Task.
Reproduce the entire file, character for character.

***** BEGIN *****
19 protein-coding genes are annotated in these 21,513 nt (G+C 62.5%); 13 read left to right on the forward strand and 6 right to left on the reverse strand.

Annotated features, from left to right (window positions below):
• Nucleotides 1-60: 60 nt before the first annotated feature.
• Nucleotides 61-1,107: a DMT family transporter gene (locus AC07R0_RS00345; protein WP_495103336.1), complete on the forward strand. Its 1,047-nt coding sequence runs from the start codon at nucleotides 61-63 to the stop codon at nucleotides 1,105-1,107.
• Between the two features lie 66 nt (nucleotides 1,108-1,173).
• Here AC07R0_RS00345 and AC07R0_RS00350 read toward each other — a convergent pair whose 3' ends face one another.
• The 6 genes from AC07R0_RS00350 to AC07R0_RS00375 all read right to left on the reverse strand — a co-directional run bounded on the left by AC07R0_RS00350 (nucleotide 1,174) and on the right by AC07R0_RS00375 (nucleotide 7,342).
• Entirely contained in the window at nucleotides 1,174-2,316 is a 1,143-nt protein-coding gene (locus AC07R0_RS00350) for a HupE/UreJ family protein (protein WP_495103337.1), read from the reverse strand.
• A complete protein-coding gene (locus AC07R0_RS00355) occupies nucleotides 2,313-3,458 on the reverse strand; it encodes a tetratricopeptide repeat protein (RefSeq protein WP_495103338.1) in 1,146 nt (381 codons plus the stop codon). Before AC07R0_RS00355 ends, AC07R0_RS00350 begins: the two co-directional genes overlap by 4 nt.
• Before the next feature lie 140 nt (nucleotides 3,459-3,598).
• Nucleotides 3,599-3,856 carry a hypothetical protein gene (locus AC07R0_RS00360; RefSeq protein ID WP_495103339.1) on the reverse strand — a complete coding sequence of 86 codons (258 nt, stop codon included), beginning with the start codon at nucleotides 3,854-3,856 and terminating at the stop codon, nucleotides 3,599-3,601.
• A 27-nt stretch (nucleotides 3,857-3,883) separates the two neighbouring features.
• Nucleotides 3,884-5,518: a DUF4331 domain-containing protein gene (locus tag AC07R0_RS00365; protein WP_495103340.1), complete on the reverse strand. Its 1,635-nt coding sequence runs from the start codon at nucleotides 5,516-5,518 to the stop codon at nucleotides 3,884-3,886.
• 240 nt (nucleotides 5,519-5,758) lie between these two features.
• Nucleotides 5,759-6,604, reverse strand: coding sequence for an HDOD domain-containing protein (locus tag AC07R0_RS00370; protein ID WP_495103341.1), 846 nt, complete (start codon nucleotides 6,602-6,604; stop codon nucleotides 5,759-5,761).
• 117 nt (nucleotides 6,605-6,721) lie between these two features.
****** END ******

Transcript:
19 protein-coding genes are annotated in these 21,513 nt (G+C 62.5%); 13 read left to right on the forward strand and 6 right to left on the reverse strand.

Annotated features, from left to right (window positions below):
• Nucleotides 1-60: 60 nt before the first annotated feature.
• Nucleotides 61-1,107: a DMT family transporter gene (locus AC07R0_RS00345; protein WP_495103336.1), complete on the forward strand. Its 1,047-nt coding sequence runs from the start codon at nucleotides 61-63 to the stop codon at nucleotides 1,105-1,107.
• Between the two features lie 66 nt (nucleotides 1,108-1,173).
• Here AC07R0_RS00345 and AC07R0_RS00350 read toward each other — a convergent pair whose 3' ends face one another.
• The 6 genes from AC07R0_RS00350 to AC07R0_RS00375 all read right to left on the reverse strand — a co-directional run bounded on the left by AC07R0_RS00350 (nucleotide 1,174) and on the right by AC07R0_RS00375 (nucleotide 7,342).
• Entirely contained in the window at nucleotides 1,174-2,316 is a 1,143-nt protein-coding gene (locus AC07R0_RS00350) for a HupE/UreJ family protein (protein WP_495103337.1), read from the reverse strand.
• A complete protein-coding gene (locus AC07R0_RS00355) occupies nucleotides 2,313-3,458 on the reverse strand; it encodes a tetratricopeptide repeat protein (RefSeq protein WP_495103338.1) in 1,146 nt (381 codons plus the stop codon). Before AC07R0_RS00355 ends, AC07R0_RS00350 begins: the two co-directional genes overlap by 4 nt.
• Before the next feature lie 140 nt (nucleotides 3,459-3,598).
• Nucleotides 3,599-3,856 carry a hypothetical protein gene (locus AC07R0_RS00360; RefSeq protein ID WP_495103339.1) on the reverse strand — a complete coding sequence of 86 codons (258 nt, stop codon included), beginning with the start codon at nucleotides 3,854-3,856 and terminating at the stop codon, nucleotides 3,599-3,601.
• A 27-nt stretch (nucleotides 3,857-3,883) separates the two neighbouring features.
• Nucleotides 3,884-5,518: a DUF4331 domain-containing protein gene (locus tag AC07R0_RS00365; protein WP_495103340.1), complete on the reverse strand. Its 1,635-nt coding sequence runs from the start codon at nucleotides 5,516-5,518 to the stop codon at nucleotides 3,884-3,886.
• 240 nt (nucleotides 5,519-5,758) lie between these two features.
• Nucleotides 5,759-6,604, reverse strand: coding sequence for an HDOD domain-containing protein (locus tag AC07R0_RS00370; protein ID WP_495103341.1), 846 nt, complete (start codon nucleotides 6,602-6,604; stop codon nucleotides 5,759-5,761).
• 117 nt (nucleotides 6,605-6,721) lie between these two features.